1. Jim Leinfelder says:

      Seriously? Did you read this? We ought to kill Assad’s wife to make a moral point about international norms? “The Godfather,” was a fictional depiction of a gangster, an extortionist, a murderer, a well-connected thug. He used terror to get his way.

      That’s how Assad operates. You get some push back from taxpayers putting on civil protests against your policies, you start killing people and, badabing,at east in his father’s day, those mooks lose their taste for self determination in a hurry. Only this time, his strong-arm tactics didn’t work, and, being a one-trick thug, he upped the ante on the killing.

      This is the model your expert on a showdown between two cold war nuclear powers over half a century ago suggests we adopt?

      PM, let’s let this go. I cannot imagine ever seeing the world as you do.

      1. PM says:


        did you read my post? I said it was interesting. You have no idea how i see the world–but you sure are quick to make assumptions and to take umbrage, aren’t you? If you have a sincere interest in how other people really do see the world, jumping to conclusions like you do (and always assuming the worst) is a pretty poor way to go about it.

        1. Jim Leinfelder says:

          As I think of it, “the Don’s” a lightweight compared to our record of expediently propping up despots, bloody coups, etc. I imagine Vito wouldn’t have participated in The World Court either.

          “The Godfather’s” a tragedy, not an object lesson.

            1. Jim Leinfelder says:

              With movies, I find that the farces end up as tragedies. I think of “Network,” a black comedy in 1975, and now a rather quaint documentary; and, of course, “Catch 22,” another black comedy that is now the U.S. status quo, only corporations the likes of Milo Minderbinder’s have taken over more than just the military.

              “The Godfather,” to me, seems to be undiminished by time, a tragedy then, a tragedy now.

      2. His central point — that Assad, his family and his ruling class should feel the wrath of the U.S./international community (such as it is) seems entirely valid. Whacking the Mrs. as she shops at Harrods is bit too melodramatic for my tastes. But as I said in the post I tend to believe there are ways the US can wreak havoc on his command and control operations and finances, (and those of his generals (and “investors”) while maintaining a public pose of deniability.

        Obviously I don’t KNOW, but I feel pretty confident that there’s a lot of this going on right now, and that threats are being made that there’s more to come, without or without cruise missiles destroying his air force.

  8. PM, methinks thou dost defend too much.

    The U.S, as the most powerful nation this planet, leaves a huge gap on planet-wide agreements when we fail to sign them. We have just a little weight to throw around. When we don’t throw it, other nations notice. When we don’t sign, we create the clear impression that we don’t support.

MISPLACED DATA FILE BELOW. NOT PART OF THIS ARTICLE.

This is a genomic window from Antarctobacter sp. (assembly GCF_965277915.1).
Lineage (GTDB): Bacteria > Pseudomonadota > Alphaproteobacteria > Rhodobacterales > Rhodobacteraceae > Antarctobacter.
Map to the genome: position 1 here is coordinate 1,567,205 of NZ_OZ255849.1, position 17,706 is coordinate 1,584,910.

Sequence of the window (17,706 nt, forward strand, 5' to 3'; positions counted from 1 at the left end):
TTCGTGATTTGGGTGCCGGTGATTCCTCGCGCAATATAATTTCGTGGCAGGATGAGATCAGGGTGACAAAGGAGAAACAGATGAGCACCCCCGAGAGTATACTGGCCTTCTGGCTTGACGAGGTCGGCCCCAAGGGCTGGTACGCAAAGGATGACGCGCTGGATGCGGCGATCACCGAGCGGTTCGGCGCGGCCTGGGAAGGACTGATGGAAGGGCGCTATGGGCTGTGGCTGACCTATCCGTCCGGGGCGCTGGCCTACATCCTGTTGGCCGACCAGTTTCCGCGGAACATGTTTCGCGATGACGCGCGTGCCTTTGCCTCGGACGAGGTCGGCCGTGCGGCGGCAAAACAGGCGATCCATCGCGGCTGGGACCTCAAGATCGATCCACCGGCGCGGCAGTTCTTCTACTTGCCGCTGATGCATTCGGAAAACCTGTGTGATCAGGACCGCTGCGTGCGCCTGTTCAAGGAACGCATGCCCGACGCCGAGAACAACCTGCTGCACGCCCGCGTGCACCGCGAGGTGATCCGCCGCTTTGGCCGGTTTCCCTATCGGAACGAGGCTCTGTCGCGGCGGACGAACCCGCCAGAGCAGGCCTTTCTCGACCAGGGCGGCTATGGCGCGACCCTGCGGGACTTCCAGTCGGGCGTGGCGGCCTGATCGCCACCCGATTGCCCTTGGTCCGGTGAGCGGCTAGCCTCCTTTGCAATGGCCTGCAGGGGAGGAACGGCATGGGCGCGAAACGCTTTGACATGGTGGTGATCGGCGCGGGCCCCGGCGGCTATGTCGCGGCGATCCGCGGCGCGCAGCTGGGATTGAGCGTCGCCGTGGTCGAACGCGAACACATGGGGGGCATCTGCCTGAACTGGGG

The US did not sign on regarding land mines, International criminal court, Kyoto and others that I can’t think of, but Jim probably can.

    This is just the sort of thing I was talking about in my earlier comment. We ignore the ignoble parts of our history, unpleasant as it may be, at our own expense.

    1. Based on HOW Kerry said it in his London press conference, it’s tough to think of this as a fully imagined plan. But … there can’t be much doubt that both the Syrians and the Russians were very concerned about Obama taking military action, regardless of what Congress decides. The threat — the “tough talk” — has clearly had some motivating effect.

      But it has to be sustained. As weary and cynical as every intelligent news consumer is of Middle Eastern gun play, they/we are just as exasperated with the routine charades of “peace talk”.

      This deal has to be constructed a very tight, short term schedule and with the UN or some third party handling the weapons. I see Syria is already phrasing this as a deal with the Russians, implying that the Russians would be put in control of the chemical weapons. That has next to no credibility.

      From what I read, the logistics of rounding all this stuff up and then transporting it for disposal is extremely complicated and obviously would require a very large number of “inspectors” on the ground in Syria with carte blanche to go anywhere and look anywhere they suspected might hold these weapons.

      What is the likelihood of that? “Low” I’d say.

      Therein might lie terms for a cease-fire … if either Assad or the rebels are capable of such a thing. (I doubt it.)

      1. Jim Leinfelder says:

        “Crisis averted. Now Congress suspends its vote on a military strike, the U.N. secures Assad’s chemical stockpile, and the Syrian people can go back to being killed with conventional methods. Everybody wins.” — Stephen Colbert

  9. bertram jr. says:

    Can’t we get back to the “War on Women”?

    And why does sarin gas upset so many people who think (third term) abortion is A-OK?

    Oh, that reminds me….why the silence from the libbers on the horrific treatment of women in the Middle East?

      1. bertram jr says:

        Tip your waitress, I’m here all week.

        EX wives. There’s a difference, pally.

        I’m no Bahram Akradi….